"After all," writes Jim, "something liquid and conductive sealing the slightest gaps in any electrical contact sounds like the missing link to any good anal-retentive audiophile. Well, Tweak fluid, as we all know, was debunked as a bad idea: a dust and corrosion 'attractant' that had a lot of people, including professional sound studios, replacing entire banks of RCA jacks."
So Jim got a tube of the Silver Conductive Grease. "There was nothing on the product packaging to suggest it was ever intended for such use, but the same is true for hockey pucks when used as component feet—so that just serves to make it another tweaker's rush." Hockey pucks. He's a riot.
"I went ahead and put a wee dram of the gunk on every RCA jack. I got off easy. In the 5.1 system that I had Greased up, only three out of five interconnects that run between my power amp and preamp shorted. Happily, I can report that my components were robust enough to protect themselves. And I must confess, it was a learning experience—I hadn't known it was possible to toast a cable to quite that extent. One thing the packaging makes no bones about is the highly conductive nature of the grease. They ain't kidding.
"A good friend who happens to be a professional sound engineer almost killed me. A sparkling, squeaky-clean input is the ideal to aim for, he reminded me. And gunk, goo, grease, or glop of any kind should be avoided like poison, 'silver' content or no."
Jim did point out that the Silver Conductive Grease is intended for industrial switch plates and so on, parts that require free movement and high conductivity. "In other words," he wrote, "Silver Conductive Grease doesn't kill hi-fi gear. Audiophiles who have purchased Silver Conductive Grease kill hi-fi gear."
[Gulp] I never got hold of a tube, and I guess I'm lucky I didn't. Consider me wiser and more cautious now. In fact, in addition to apologizing to all of you for passing on a questionable tweak, I'll only pass on the tweaks I've tried for myself, tweaks that are similar to tweaks I've done or to commercial products that are successful in the marketplace, or suggestions that really make sense, like cut in half tennis balls used as footers. And may we all tweak our way to the Golden Gates!"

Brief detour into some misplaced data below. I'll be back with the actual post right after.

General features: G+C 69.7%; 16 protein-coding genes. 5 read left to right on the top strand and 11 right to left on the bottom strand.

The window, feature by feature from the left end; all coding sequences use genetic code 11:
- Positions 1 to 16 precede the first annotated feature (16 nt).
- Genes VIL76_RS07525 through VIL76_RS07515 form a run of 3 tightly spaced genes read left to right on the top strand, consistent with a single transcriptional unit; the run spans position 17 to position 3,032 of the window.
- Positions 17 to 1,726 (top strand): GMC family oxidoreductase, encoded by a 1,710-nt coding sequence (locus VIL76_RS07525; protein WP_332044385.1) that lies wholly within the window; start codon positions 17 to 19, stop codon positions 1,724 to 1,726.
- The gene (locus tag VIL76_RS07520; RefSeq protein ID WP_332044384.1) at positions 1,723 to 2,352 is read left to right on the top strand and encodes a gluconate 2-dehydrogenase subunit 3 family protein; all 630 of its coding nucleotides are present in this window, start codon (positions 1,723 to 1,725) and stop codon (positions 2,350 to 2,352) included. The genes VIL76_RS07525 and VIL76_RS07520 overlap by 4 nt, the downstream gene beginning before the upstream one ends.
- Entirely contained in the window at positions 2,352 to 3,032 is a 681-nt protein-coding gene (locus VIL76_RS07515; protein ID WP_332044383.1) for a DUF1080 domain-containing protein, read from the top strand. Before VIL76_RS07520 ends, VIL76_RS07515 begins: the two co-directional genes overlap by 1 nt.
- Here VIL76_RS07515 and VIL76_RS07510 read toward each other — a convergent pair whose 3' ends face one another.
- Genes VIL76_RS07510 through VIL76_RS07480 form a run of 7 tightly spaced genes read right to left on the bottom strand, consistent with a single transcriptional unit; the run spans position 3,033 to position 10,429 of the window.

We received the following letter in response:
I would like to offer an opposing viewpoint to Jonathan Scull's February 2002 "Fine Tunes" column. I have used the silver conductive grease he mentions on virtually all of my audio and video connections, and I have never had a single short. Every connection has been improved. The most significant improvements have been to the video and digital connections, perhaps due to the higher frequencies involved.
I use a small artist paintbrush and paint the most accessible parts of the connectors. That would be the outer collar on female RCA and the inner pin on the male. I have tried a number of Jonathan;s tweaks so far, and this one offers the most improvement I've heard. Keep those tweaks coming!—firstname.lastname@example.org